There’s something very curious to me. While standard thinking is that you need to use “enterprise quality” languages to scale to large loads, the reality is that big Web 2.0 sites scale much, much larger then most enterprise apps and use scripting languages to do it.

So does that mean that “enterprise quality” is a bunch of crap? No. These Web 2.0 sites are often putting enterprise-type code in the back-end and only using the scripting languages in the front-end. This, by the way, is the “normal” use case for scripting languages. Languages like Python and Ruby make it intentionally trivial to integrate with C-language code.

Take a look at this Facebook architecture presentation to get an idea of what I’m talking about.

It’s PHP on the front-end. They recognize that PHP sucks for systems-level programming. But it’s easy to develop in, it’s easy to rev versions and it’s very, very easy to scale with hardware. They use memcache as a data accelerator. For those of you unaware of Web 2.0 architectures, memcache is an extremely simple shared caching framework written in C. Many Web 2.0 sites use it as a rough staging area to keep from constantly hitting the database.

Another interesting point is that traditional thinking would say that MySQL is a small database that isn’t adequate for scaling. Yet its virtually ubiquitous in extremely large Web 2.0 installations. Facebook uses it as their database. But they don’t use it as a traditional database. They don’t do joins. At all. Think about that. All tables are logically separate. They have to copy fields into multiple tables to avoid joins. And they don’t use centralized databases. Here’s an interesting tidbit: how do they avoid a centralized user store for login? They hash the login id and use a locally stored lookup table to select the security database based on that hash. Most enterprise architects would shudder at that.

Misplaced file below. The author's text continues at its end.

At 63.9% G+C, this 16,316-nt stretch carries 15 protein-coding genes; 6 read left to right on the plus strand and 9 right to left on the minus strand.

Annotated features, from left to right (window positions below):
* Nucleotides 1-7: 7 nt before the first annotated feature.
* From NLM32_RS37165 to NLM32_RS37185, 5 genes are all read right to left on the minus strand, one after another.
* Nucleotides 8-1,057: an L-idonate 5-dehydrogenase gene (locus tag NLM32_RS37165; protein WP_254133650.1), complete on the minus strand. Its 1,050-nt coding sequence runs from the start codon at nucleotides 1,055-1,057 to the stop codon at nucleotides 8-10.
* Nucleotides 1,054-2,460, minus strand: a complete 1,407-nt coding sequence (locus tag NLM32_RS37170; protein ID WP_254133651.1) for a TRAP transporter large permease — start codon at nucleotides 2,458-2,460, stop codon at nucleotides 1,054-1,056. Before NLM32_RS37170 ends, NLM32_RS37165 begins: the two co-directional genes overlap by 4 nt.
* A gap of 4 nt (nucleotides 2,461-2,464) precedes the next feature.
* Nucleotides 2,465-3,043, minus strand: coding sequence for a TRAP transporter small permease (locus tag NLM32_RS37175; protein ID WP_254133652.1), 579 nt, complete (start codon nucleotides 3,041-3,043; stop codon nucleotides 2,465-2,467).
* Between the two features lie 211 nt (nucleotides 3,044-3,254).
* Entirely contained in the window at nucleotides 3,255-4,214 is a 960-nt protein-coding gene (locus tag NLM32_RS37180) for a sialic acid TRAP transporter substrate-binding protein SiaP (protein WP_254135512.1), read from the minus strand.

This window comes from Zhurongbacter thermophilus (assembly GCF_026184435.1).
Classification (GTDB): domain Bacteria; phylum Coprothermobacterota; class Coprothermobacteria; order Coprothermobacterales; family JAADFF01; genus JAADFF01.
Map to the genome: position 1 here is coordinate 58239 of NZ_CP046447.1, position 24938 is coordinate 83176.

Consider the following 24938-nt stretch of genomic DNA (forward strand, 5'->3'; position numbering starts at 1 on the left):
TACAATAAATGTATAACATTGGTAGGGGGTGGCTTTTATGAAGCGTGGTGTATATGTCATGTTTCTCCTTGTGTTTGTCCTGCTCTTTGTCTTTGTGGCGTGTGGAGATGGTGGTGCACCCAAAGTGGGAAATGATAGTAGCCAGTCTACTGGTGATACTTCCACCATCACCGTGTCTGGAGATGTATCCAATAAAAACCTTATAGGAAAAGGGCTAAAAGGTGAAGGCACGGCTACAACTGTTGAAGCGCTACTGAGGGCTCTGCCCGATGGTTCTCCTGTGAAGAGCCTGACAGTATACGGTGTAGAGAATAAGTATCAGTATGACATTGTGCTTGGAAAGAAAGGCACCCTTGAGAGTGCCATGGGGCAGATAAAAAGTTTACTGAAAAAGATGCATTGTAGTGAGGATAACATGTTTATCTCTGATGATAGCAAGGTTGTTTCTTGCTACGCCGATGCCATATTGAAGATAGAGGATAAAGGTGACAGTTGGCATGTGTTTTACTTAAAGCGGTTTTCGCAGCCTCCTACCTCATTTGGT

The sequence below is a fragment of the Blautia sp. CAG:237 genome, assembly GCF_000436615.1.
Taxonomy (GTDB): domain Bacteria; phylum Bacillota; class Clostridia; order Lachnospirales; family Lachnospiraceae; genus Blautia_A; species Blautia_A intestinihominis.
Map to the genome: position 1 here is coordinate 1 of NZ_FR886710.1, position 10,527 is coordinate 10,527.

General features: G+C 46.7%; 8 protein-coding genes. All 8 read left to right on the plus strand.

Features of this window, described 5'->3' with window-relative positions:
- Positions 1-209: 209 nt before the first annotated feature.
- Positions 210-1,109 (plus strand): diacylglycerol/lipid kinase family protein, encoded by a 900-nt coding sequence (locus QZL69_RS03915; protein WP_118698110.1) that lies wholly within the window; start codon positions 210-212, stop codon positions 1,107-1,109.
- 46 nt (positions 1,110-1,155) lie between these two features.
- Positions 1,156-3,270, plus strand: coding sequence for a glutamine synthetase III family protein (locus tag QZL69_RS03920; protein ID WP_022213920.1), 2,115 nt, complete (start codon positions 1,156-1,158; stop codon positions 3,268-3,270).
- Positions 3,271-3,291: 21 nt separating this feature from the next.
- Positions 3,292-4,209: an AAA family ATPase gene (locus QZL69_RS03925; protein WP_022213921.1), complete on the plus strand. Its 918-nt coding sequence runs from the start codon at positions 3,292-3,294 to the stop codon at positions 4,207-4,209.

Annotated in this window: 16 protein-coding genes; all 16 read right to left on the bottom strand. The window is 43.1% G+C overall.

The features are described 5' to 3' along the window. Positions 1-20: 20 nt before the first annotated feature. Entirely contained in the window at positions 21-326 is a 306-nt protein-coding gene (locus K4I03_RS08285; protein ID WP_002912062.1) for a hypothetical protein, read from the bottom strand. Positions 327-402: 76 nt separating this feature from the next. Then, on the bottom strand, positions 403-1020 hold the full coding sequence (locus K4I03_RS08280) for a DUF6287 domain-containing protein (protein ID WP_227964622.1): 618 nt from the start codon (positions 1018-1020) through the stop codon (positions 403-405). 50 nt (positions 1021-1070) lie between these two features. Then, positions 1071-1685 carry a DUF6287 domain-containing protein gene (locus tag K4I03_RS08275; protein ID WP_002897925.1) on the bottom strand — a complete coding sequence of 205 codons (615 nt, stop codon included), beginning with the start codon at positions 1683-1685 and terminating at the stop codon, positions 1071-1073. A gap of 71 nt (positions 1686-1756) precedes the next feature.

Now, that’s not the whole of the architecture. They use a custom form of service architecture on the back-end.

This is all open-source. And all of it has at least some customization. They made changes to PHP. They made changes to MySQL. They made changes to memcache.

Web 2.0 guys tend to reject enterprise languages. They also tend to reinvent the wheel. They often succeed so its obvious that enterprise approaches aren’t the only approaches. They also tend to employ hardcore developers who won’t balk at digging into extending MySQL or in writing low-level C socket code.

One of the most interesting things they built is a SOAP competitor named Thrift. Why? Here’s their summary opinion of SOAP and other alternatives:

  • SOAP - XML, XML and more XML
  • CORBA - bloated
  • COM - Win32
  • Pillar [ed. I’ve never heard of this] - Slick! But no versioning or abstraction
  • Protocol Buffers - You have to role a lot of your own code on top of it

Facebook architects seem to be focused on the pragmatic. They don’t try and force PHP to be a systems language. They invented Thrift so that they could create services in whatever language or environment seemed to fit best, e.g., C++, Python, Java, Erlang, etc. At the level of transactions that they’re running they couldn’t support the overhead of traditional RPC. And they wanted something more formal then just REST.

What lessons can we take from this for enterprise development? Should we use whatever language a particular developer likes? Should we reinvent every wheel?

Maybe it’s best to turn this line of questioning around. Why is the business environment any different from these Web 2.0 sites? It’s different mainly because most enterprises aren’t in the software business. Software is a means to improving their business. They don’t sell it, they don’t make money directly from it. It’s a cost of doing business.

As a result they want proven technologies. They don’t want to customize code, they want to reuse it. They don’t want to blaze new ground. They want promises and commitments.

Do they get that with traditional enterprise tools? They get the promise of it. We’ve all seen that those promises are sometimes hollow, but they’re built on reality.

So then what lesson can we take? That simpler is often better. That many technologies are over-engineered and bloated. That open source works extremely well. And that specialized tools are often better then general purpose ones. That being pragmatic is more effective then being pedantic. Keeping that in mind will help any architect and any developer.